The other reason is that having actual BCS in the cloud would require huge changes to a number of the CIP requirements, even after all of the changes that the SDT is proposing for virtualization (and BTW, all of the virtualization changes are also necessary for BCS-in-the-cloud to be allowed by CIP in the future. The problem is those changes alone aren’t anywhere near enough). Even if an entity were to get their Region’s agreement that they could store one or more BCS in the cloud, they would have to sit down with the Region and essentially rewrite most of the requirements – either the requirements themselves or at least the Measures.

This leads me to the point I’ve been hinting at: Were the SDT to decide to extend the changes they’re proposing so that BCS could be stored in the cloud (as well as to incorporate virtualization and BCSI in the cloud), I think this would be something that could actually pass the NERC ballot body (and by the way, at last December’s CIPC meeting, both NERC and even a senior FERC staff member – as always, speaking for himself, not the Commissioners – indicated they don’t have fundamental objections to BCS in the cloud).

Yes, this would require much more thorough changes to the CIP standards and definitions than even what the SDT is now proposing for virtualization. But I can already see a lot of utility financial types, hearing that BCS-in-the-cloud might actually be happening, jumping for joy and telling their NERC compliance people to do everything they can to help NERC bring this to fruition.

So I really think that we shouldn’t mess around with changing CIP just in order to officially incorporate virtualization. As I said, it’s not really solving any big problems, but will nevertheless consume at least a couple years of SDT time. Why put off even talking about addressing BCS-in-the-cloud until the hoped-for day 2-3 years (at least) from now when virtualization is finally written into the CIP standards? Why not do both of them at once, even though this will be a much bigger effort?

I’ll tell you right now the main reason the SDT won’t consider this now – because their Standards Authorization Request (SAR) only lists virtualization as something they need to address. It will be a big deal to go back to NERC for a new SAR, then have that drafted and balloted, since SARs also need to be approved by the NERC ballot body. In fact, I think just drafting the SAR as I’m proposing might require a lot of debate and meetings. Why go through all of that, when the SDT can just get virtualization passed (and a couple other things), then ride off into the sunset with the endless thanks of the NERC community?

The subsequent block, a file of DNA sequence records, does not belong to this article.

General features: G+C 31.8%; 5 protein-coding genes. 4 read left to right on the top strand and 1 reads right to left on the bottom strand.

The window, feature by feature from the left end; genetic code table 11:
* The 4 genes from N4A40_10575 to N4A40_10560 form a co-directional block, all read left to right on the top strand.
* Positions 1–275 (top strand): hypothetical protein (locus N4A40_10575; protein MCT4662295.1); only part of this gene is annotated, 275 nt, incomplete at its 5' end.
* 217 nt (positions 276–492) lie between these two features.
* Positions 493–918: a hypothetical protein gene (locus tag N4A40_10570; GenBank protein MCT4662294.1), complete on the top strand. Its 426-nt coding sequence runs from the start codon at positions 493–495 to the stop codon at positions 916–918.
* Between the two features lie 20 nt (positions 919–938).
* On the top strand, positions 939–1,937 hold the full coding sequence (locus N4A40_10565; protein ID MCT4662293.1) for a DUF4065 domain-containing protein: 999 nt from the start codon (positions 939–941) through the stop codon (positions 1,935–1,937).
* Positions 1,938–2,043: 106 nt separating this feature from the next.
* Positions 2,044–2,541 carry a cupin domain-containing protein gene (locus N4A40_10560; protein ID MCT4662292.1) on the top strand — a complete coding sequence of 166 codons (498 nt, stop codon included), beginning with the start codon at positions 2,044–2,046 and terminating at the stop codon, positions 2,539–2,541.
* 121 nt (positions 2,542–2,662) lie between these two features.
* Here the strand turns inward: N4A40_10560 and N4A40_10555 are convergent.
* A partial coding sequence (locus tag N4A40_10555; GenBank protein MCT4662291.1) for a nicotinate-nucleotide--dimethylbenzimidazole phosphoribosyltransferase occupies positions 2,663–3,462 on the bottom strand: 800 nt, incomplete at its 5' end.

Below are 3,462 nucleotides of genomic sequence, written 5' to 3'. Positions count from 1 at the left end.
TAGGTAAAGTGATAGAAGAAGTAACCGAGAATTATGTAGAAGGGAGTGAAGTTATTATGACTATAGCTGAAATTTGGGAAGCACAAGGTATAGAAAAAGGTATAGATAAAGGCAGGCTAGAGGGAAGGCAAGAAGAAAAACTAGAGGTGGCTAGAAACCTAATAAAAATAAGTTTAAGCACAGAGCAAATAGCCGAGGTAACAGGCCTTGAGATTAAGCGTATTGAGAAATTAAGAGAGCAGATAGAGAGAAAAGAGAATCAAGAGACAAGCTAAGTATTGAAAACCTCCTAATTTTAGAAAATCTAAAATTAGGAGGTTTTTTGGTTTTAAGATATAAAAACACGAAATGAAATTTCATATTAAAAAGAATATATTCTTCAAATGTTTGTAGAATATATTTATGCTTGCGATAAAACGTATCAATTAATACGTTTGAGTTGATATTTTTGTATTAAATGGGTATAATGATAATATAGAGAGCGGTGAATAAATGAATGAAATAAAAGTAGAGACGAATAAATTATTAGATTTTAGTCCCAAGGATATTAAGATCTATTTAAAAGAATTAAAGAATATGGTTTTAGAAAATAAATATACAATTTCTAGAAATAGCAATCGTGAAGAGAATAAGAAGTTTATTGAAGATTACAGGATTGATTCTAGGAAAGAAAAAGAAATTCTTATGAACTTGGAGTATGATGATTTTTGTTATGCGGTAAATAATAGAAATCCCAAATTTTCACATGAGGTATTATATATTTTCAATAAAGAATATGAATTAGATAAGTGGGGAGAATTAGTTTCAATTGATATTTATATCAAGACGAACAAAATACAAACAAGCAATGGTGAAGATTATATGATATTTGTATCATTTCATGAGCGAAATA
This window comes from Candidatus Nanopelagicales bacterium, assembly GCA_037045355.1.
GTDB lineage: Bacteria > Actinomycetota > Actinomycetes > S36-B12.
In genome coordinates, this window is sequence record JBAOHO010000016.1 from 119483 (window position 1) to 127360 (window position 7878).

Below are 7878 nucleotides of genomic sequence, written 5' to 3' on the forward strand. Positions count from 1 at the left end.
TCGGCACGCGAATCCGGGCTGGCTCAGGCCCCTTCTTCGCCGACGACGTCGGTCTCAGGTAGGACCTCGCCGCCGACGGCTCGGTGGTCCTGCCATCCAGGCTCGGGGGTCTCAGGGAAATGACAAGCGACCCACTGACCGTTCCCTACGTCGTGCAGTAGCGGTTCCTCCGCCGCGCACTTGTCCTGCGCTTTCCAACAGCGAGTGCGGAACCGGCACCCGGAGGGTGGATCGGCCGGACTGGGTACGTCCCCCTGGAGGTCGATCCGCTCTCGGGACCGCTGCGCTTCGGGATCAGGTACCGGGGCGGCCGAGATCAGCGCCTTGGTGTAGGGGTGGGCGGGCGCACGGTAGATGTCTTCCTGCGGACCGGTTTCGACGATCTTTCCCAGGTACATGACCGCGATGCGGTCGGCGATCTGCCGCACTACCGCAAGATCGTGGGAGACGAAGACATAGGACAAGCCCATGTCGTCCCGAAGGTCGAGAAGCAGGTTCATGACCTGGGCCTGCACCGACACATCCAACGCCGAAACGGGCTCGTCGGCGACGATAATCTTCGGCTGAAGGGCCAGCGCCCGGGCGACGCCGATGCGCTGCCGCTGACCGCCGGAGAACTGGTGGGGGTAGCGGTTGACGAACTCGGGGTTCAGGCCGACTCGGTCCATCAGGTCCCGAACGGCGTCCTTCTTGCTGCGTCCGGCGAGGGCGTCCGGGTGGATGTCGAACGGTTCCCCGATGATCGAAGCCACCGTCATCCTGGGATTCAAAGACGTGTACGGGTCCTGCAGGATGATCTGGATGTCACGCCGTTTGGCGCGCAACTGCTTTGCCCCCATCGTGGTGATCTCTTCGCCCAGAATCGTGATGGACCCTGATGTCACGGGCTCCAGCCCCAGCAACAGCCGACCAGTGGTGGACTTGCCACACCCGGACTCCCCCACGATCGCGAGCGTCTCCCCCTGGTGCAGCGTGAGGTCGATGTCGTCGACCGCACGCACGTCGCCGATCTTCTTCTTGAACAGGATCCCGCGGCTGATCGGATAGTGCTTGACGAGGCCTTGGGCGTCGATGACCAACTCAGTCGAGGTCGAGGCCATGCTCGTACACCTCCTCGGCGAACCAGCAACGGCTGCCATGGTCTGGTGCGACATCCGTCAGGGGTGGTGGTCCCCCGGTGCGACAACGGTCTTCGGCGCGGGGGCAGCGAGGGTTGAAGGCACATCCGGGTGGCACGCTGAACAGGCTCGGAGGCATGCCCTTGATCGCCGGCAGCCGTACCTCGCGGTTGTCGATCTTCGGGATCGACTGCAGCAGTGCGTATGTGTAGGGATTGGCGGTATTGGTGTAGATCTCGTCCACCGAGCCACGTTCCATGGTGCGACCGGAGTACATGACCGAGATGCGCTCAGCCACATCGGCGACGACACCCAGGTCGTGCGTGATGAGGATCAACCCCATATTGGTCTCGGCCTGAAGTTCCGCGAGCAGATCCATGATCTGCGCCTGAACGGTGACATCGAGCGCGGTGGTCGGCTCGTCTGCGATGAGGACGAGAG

The answer to that is: It’s not at all guaranteed that the SDT will ever be able to get the virtualization changes passed, even if they go back now and make a bunch of changes before they even go to the first ballot. It’s very possible – and I think likely – that they will spend 1-2 years on this effort and finally decide it’s time to “declare victory and go home” (as was suggested by Sen. George Aiken as a solution to the Vietnam War quagmire).

I can see that some of the current SDT members wouldn’t feel like gearing up now for a massive change in CIP (much more far-reaching than CIP v5 was), so it’s very likely that NERC would need to empanel a new SDT to deal with this new CIP version. And it’s very likely that, even if the work to draft the new SAR started today, whatever changes finally resulted wouldn’t be in place for at least five years and even longer than that.

But guess what? I think that there are a couple even further changes that could literally make this the last CIP version that would need to be drafted. I’ve actually outlined these – at least mentally – already, since I’ve been working on a book (now suspended because I’ve been too busy, but I still hope to get back to it in the future) on the problems of CIP and how they can be addressed. You might think it’s impossible for me to say (at least without fingers crossed) that there could be a set of CIP changes that would ensure no further changes would ever be needed. But this is what I believe, although I’ll admit this would require changes in how the CIP standards are enforced, not just in the standards themselves. That is beyond the capacity of any SDT acting on their own, but isn’t beyond the capacity of NERC, working in consensus with FERC – i.e. it wouldn’t require going back to Congress, which could literally make it impossible.

However, even if we don’t go even further and implement the changes that would make this the last time CIP has to be redrafted, I definitely think it’s worth going back and drawing up a new SAR so that both virtualization and the cloud can be officially included in CIP. In fact, since I don’t see the SDT’s virtualization changes passing without this, I’d say it’s the only way to proceed. Sometimes you have to aim high if you want to accomplish anything at all.


Any opinions expressed in this blog post are strictly mine and are not necessarily shared by any of the clients of Tom Alrich LLC.